Dr. Mustafa Erbakan

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Background:

I started as a PhD student in Curtis Lab in August 2008, and defended my thesis June 2014 on the topic “Advancing Rhodobacter sphaeroides for functional expression of medically and industrially relevant membrane proteins”. I have received my BSc and MSc at Cukurova University in Turkey. My previous research areas were kinetics of antioxidant enzymes and membrane bound guanylate cyclases in visual transduction. After working at Adiyaman University as research assistant in 2007, I have won a scholarship from Turkish Republic, Ministry of National Education to attend Penn State and pursue a PhD degree in Protein Production Technologies.


Projects:

My project is related to develop Rhodobacter sphaeroides (R. sphaeroides) as an alternative bacterial platform for functional expression of medically and industrially relevant membrane proteins. Membrane proteins carry out extremely important roles for any kind of organisms including transportation of solutes and water in and out of the cells, signal transduction, cell-cell adhesion, energy generation etc. Not surprisingly, majority of the drugs on market today, directly or indirectly, target membrane proteins to regulate their activity. Despite their extreme importance, membrane proteins of known structure are quite minute compared to their soluble counterparts. Low abundance of membrane proteins in natural sources and poor performance of heterologous expression systems hinder obtaining higher membrane proteins titers for structural and functional studies. Membrane proteins require a lipid bioenvironment to retain their 3D structure and functionality. Expression platforms like E. coli have limited membrane surface area to accommodate heterologously expressed membrane proteins. Thus, these proteins either end up in inclusion bodies losing their 3D structure or create toxicity problems for the host.  R.sphaeroides  is a photosynthetic bacteria with 15 times larger membrane surface area than E.coli provided by inducible intracellular membranes (ICM) holding photosynthetic apparatus. We employ native photosynthetic promoters to synchronize membrane protein expression with ICM synthesis. Thus heterologously expressed membrane proteins target ICMs and retain their 3D structure. A variety of disease linked human membrane proteins of different membrane spanning domains such as tight junction protein, occludin and aquaporins are currently being produced at mg/L levels. The next level of the study aims the scaling up of membrane protein expression employing a photobioreactor to solve light limitations experienced by high density cultures.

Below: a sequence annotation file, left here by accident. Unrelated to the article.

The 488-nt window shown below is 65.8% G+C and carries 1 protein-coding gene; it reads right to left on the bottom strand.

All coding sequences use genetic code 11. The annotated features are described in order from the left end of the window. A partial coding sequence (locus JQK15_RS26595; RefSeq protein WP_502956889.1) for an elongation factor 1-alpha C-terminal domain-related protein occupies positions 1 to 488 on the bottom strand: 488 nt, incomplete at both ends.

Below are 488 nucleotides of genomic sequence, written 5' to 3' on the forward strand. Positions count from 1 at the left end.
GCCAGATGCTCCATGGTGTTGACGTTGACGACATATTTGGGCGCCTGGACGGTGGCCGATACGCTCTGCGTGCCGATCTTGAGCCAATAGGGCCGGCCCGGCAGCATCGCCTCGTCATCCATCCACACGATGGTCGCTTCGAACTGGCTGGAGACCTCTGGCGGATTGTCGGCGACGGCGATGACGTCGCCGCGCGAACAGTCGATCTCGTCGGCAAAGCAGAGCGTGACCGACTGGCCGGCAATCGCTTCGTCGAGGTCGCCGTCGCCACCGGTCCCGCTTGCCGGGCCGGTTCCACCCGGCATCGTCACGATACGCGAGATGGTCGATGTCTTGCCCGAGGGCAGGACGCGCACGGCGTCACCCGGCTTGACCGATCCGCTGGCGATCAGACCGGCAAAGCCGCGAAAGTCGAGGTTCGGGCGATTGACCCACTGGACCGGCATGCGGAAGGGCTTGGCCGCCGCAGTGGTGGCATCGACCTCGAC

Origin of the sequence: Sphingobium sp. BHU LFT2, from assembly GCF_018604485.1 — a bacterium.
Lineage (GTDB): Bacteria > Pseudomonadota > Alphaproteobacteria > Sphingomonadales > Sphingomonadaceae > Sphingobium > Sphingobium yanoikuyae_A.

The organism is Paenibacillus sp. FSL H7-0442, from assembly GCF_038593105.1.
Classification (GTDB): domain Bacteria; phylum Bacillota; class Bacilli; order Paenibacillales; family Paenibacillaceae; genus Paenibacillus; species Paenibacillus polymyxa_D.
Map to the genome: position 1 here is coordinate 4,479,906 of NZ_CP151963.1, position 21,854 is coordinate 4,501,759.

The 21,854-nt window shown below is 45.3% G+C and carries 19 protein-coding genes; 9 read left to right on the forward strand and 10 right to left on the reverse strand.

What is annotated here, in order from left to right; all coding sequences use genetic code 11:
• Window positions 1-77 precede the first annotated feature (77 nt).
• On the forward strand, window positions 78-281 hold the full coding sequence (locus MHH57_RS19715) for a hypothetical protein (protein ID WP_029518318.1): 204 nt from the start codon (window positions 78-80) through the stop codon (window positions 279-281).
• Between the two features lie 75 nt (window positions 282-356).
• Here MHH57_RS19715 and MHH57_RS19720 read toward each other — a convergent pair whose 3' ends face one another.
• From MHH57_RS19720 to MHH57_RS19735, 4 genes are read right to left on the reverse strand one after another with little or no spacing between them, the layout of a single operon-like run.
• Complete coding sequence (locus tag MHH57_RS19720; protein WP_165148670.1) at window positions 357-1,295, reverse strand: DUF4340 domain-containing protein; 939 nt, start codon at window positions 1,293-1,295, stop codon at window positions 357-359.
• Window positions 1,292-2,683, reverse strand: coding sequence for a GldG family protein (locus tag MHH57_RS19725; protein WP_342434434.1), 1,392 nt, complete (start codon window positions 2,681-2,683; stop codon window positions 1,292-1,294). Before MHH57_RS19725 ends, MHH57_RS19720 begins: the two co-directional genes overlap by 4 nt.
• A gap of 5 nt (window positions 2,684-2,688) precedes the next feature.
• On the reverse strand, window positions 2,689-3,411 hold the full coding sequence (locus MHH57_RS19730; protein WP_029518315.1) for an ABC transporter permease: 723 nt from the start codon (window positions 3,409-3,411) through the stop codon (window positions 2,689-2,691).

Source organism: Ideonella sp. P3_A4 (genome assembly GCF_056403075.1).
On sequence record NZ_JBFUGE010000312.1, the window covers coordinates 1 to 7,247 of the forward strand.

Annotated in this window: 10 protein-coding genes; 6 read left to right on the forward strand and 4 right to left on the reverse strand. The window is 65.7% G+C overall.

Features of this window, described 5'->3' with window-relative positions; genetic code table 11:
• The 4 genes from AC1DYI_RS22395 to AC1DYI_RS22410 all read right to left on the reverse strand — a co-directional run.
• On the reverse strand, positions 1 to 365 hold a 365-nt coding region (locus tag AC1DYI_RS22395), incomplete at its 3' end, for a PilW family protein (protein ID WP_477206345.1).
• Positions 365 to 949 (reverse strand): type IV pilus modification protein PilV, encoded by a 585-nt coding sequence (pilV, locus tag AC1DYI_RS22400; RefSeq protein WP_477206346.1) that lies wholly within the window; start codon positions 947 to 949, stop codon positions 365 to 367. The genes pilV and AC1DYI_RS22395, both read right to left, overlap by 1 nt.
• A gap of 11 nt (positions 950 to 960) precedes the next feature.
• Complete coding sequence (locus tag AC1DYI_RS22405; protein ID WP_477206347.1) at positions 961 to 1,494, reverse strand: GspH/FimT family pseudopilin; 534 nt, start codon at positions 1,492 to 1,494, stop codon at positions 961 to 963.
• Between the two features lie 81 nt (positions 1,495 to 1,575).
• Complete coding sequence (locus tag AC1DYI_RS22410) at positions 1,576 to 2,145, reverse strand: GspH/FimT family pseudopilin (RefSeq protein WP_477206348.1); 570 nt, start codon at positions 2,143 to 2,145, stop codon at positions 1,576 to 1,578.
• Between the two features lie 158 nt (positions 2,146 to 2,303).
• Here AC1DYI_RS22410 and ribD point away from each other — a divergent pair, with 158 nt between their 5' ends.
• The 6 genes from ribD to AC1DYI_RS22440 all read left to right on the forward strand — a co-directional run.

Publications:  


Yue-xiao Shen  Patrick O. Saboe  Ian T. Sines  Mustafa Erbakan  Manish Kumar (2014) Biomimetic membranes: A review, Journal of Membrane Science, 454: 359-381.  


Erbakan M, Shen Y-x, Butler PJ, Grelakowski M, Kumar M, Curtis WR (2014) Molecular cloning, overexpression and characterization of a novel water channel protein from Rhodobacter sphaeroides.  PLoS1, DOI: 10.1371/journal.pone.0086830


Acknowledged in:

You Jung Kang1, Harrison S. Wostein1, Sheereen Majd (2013)   A Simple and Versatile Method for the Formation of Arrays of Giant Vesicles with Controlled Size and Composition, Advanced Materials, 25(47): 6834-6838.  


Presentations:


Mustafa / Manuel  - Talk (294f) = Use of Fluorescent Protein Fusions to Optimize Membrane Protein Expression in Anaerobic Photoheterotrophic Rhodobacter;  (Abstract #345095; Extended Abstract: AIChE, CurtisLab-Doc) Session: Biosensors, Biodiagnosis and Bioprocess Monitoring  Tuesday November 5, Scheduled Time:  2:00 pm  (Golden Gate 2, Hilton).   


Awards:  


2012 Dow Sustainability Innovation Student Challenge Award, Proposal: Solar Energy Based Biomimetic Water Desalination and Purification (with 3 other graduate students).  


Contact Information:

225 Fenske Laboratory

Pennsylvania State University

University Park, Pa 16802

mustafa.erbakan@gmail.com